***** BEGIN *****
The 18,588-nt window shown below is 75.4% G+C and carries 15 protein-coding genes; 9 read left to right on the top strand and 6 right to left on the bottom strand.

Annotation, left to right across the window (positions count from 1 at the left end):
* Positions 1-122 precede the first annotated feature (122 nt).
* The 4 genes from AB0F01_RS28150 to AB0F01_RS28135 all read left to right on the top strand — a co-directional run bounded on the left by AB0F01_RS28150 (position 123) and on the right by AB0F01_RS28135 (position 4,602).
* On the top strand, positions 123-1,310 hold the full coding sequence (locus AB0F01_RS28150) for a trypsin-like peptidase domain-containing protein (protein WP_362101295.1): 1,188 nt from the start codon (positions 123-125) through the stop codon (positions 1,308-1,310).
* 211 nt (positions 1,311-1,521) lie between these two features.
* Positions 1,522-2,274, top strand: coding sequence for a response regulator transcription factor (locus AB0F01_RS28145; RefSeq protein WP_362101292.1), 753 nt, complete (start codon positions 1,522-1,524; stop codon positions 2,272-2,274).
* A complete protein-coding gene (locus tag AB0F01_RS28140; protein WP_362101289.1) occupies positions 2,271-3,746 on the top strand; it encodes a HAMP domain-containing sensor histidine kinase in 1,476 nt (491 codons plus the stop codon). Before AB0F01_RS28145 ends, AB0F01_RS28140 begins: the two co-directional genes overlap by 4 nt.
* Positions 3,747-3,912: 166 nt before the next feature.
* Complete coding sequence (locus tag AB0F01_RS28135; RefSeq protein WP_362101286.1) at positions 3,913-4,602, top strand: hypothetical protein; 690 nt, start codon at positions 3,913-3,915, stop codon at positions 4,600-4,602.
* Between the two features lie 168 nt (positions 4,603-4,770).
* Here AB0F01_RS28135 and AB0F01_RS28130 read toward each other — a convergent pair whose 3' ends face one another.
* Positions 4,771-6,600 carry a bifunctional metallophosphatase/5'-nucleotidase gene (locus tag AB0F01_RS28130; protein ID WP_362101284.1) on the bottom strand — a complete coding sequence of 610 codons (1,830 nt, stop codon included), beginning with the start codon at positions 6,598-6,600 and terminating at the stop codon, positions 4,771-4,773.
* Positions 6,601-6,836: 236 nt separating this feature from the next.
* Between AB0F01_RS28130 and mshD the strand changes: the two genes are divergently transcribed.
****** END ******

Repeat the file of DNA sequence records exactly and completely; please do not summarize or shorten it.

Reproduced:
The 18,588-nt window shown below is 75.4% G+C and carries 15 protein-coding genes; 9 read left to right on the top strand and 6 right to left on the bottom strand.

Annotation, left to right across the window (positions count from 1 at the left end):
* Positions 1-122 precede the first annotated feature (122 nt).
* The 4 genes from AB0F01_RS28150 to AB0F01_RS28135 all read left to right on the top strand — a co-directional run bounded on the left by AB0F01_RS28150 (position 123) and on the right by AB0F01_RS28135 (position 4,602).
* On the top strand, positions 123-1,310 hold the full coding sequence (locus AB0F01_RS28150) for a trypsin-like peptidase domain-containing protein (protein WP_362101295.1): 1,188 nt from the start codon (positions 123-125) through the stop codon (positions 1,308-1,310).
* 211 nt (positions 1,311-1,521) lie between these two features.
* Positions 1,522-2,274, top strand: coding sequence for a response regulator transcription factor (locus AB0F01_RS28145; RefSeq protein WP_362101292.1), 753 nt, complete (start codon positions 1,522-1,524; stop codon positions 2,272-2,274).
* A complete protein-coding gene (locus tag AB0F01_RS28140; protein WP_362101289.1) occupies positions 2,271-3,746 on the top strand; it encodes a HAMP domain-containing sensor histidine kinase in 1,476 nt (491 codons plus the stop codon). Before AB0F01_RS28145 ends, AB0F01_RS28140 begins: the two co-directional genes overlap by 4 nt.
* Positions 3,747-3,912: 166 nt before the next feature.
* Complete coding sequence (locus tag AB0F01_RS28135; RefSeq protein WP_362101286.1) at positions 3,913-4,602, top strand: hypothetical protein; 690 nt, start codon at positions 3,913-3,915, stop codon at positions 4,600-4,602.
* Between the two features lie 168 nt (positions 4,603-4,770).
* Here AB0F01_RS28135 and AB0F01_RS28130 read toward each other — a convergent pair whose 3' ends face one another.
* Positions 4,771-6,600 carry a bifunctional metallophosphatase/5'-nucleotidase gene (locus tag AB0F01_RS28130; protein ID WP_362101284.1) on the bottom strand — a complete coding sequence of 610 codons (1,830 nt, stop codon included), beginning with the start codon at positions 6,598-6,600 and terminating at the stop codon, positions 4,771-4,773.
* Positions 6,601-6,836: 236 nt separating this feature from the next.
* Between AB0F01_RS28130 and mshD the strand changes: the two genes are divergently transcribed.